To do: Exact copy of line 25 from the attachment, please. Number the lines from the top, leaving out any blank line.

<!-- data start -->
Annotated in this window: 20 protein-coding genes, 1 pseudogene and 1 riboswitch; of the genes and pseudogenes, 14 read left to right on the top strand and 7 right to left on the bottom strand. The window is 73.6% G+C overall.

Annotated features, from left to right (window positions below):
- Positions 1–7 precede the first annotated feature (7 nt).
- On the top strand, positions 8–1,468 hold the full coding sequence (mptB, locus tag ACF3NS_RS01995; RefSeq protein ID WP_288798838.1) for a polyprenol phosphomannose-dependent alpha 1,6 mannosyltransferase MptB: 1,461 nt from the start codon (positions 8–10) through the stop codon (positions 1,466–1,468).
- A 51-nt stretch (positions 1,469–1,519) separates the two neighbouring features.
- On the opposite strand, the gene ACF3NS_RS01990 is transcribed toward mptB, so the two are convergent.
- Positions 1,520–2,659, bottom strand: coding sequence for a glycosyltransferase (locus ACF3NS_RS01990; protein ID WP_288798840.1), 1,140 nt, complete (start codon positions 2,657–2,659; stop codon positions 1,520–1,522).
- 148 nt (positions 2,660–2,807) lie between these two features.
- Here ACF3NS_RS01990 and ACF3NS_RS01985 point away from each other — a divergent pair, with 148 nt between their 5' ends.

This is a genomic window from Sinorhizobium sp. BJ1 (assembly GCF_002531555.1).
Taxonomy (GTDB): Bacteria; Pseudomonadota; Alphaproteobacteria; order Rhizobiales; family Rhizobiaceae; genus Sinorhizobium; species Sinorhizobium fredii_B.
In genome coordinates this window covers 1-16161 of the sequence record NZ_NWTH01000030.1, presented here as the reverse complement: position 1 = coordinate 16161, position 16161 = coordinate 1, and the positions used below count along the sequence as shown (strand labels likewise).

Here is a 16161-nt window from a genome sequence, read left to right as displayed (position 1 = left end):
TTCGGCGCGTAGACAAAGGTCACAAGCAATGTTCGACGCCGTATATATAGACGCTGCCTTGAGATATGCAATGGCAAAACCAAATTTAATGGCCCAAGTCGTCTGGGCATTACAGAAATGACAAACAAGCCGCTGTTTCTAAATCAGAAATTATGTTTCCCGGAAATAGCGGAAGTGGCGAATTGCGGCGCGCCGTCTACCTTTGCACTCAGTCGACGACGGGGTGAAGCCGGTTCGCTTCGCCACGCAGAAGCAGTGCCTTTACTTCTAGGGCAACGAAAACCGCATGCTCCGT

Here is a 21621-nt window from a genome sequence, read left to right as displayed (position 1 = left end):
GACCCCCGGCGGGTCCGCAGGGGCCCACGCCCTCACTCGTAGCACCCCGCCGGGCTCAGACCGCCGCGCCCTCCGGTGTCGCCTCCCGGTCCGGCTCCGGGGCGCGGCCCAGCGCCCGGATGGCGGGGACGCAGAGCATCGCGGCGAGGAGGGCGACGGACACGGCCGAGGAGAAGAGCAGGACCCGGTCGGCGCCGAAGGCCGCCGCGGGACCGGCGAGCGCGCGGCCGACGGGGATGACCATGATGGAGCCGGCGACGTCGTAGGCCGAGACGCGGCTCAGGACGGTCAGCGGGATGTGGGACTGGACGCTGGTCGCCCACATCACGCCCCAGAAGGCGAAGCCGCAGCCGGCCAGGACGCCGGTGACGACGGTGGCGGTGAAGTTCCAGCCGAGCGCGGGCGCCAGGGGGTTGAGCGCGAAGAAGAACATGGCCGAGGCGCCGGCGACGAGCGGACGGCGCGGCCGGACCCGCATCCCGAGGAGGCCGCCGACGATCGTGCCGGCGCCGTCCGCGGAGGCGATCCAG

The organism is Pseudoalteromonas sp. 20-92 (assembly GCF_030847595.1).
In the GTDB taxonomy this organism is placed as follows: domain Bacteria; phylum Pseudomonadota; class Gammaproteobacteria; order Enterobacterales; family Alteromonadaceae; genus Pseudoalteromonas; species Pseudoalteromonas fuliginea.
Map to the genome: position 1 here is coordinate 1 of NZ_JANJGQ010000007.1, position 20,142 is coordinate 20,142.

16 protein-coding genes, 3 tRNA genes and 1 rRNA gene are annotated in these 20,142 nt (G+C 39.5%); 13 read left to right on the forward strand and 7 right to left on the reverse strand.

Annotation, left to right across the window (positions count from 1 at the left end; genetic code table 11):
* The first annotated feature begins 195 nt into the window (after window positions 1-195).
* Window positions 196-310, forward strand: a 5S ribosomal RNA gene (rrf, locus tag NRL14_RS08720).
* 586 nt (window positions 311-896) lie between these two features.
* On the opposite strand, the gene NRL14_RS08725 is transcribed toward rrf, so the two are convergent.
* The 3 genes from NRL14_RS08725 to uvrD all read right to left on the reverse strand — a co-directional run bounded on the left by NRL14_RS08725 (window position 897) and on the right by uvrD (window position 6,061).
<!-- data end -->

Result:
* On the opposite strand, the gene NRL14_RS08725 is transcribed toward rrf, so the two are convergent.